I have been using SearchLink for a few months and love it. If you have never used it, you should read more about it on Brett Terpstra’s Project Page. To summarize, SearchLink allows you to write Markdown links using search terms instead of a URL. This script then goes through, uses its magic to search for those terms online and switches them out with the correct URL. It is a pretty powerful script and helps save a lot of time when you are writing in Markdown.
A new iPad text editor app recently came out called Editorial. In my opinion, this is the best text editor for the iPad to date. There have already been several great reviews on it, so I will spare you the details. I just want to talk about one amazing feature and how it relates to SearchLink–it has the ability to run Python inside of Editorial. This makes me dance for joy! iPad apps always seem so limited and constrained; it feels good to think that there could be an iPad app that will let me run Python code for some advanced automation. My first thought was how awesome it would be to have SearchLink on the iPad. The problem is that SearchLink is written in Ruby and Editorial only works with Python. I know and love Python, so decided to take on the challenge of porting it over to Python and see if Editorial could handle it.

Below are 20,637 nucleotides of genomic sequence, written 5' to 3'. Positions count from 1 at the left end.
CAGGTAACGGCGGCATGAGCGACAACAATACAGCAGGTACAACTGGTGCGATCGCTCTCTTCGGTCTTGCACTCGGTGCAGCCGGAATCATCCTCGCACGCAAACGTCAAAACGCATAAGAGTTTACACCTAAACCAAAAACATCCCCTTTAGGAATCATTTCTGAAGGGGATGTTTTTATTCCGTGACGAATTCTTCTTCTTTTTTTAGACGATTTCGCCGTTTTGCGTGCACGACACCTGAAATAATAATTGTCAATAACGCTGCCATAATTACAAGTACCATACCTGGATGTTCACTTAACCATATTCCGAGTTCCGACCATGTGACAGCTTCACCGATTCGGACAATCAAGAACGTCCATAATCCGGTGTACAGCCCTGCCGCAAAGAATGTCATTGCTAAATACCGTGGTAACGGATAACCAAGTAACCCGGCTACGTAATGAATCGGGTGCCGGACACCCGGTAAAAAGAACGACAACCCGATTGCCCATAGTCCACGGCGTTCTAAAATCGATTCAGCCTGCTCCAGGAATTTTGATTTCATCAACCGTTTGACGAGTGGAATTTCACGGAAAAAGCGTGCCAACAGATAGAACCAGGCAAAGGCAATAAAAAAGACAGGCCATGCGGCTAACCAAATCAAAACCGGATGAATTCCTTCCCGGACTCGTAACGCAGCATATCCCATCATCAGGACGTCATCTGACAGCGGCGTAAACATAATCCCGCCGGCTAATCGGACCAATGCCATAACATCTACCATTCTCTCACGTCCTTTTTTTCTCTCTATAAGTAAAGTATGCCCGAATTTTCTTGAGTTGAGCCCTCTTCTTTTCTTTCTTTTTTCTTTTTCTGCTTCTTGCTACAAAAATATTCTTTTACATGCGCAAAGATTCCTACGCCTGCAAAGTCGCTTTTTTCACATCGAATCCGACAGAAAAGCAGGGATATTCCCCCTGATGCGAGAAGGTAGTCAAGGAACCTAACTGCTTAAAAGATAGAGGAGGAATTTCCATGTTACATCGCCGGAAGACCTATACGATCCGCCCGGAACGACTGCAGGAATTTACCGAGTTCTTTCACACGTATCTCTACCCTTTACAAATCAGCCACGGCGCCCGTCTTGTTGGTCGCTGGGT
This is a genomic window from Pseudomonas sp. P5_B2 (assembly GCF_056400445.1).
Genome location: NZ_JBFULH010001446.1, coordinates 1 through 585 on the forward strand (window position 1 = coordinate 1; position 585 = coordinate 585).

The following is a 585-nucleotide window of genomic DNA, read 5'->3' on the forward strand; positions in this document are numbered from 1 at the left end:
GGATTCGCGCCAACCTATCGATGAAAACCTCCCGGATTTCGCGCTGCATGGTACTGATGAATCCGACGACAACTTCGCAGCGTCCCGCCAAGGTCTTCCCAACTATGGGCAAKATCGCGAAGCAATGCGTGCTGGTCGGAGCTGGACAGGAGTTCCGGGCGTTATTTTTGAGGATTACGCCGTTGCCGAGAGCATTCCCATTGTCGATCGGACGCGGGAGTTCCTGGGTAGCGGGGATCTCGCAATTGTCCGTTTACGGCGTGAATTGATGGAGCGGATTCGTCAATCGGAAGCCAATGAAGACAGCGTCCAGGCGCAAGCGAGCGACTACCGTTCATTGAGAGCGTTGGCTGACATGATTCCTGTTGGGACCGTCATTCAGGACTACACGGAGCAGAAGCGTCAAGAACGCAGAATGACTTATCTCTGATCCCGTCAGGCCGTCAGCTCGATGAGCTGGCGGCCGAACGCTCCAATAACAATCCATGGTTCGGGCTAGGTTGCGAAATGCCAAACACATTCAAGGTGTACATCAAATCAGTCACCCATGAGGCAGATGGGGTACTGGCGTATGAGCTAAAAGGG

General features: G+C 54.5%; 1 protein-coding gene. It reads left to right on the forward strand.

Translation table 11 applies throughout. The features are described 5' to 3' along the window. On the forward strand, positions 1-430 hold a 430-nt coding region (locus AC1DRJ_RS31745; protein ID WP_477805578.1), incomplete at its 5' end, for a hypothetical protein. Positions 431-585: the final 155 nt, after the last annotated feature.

Over the weekend, I was able to port SearchLink from Ruby to Python smoothly. There might be a few bugs in the Python version, but so far it is looking pretty good. I did all of my programming and testing on my computer and as a last step, copied it over to Editorial. Everything worked perfectly – SearchLink acted exactly how it would have on a computer.
I stored the code for SearchLink.py in a gist. The Editorial workflow can be downloaded here. Hopefully this will be as useful to you as it is to me. Let me know if you have any suggestions or if you find any bugs.
And special thanks to Brett Terpstra for creating this crazy, awesome script in the first place. If you haven’t checked out his other projects, you definitely should.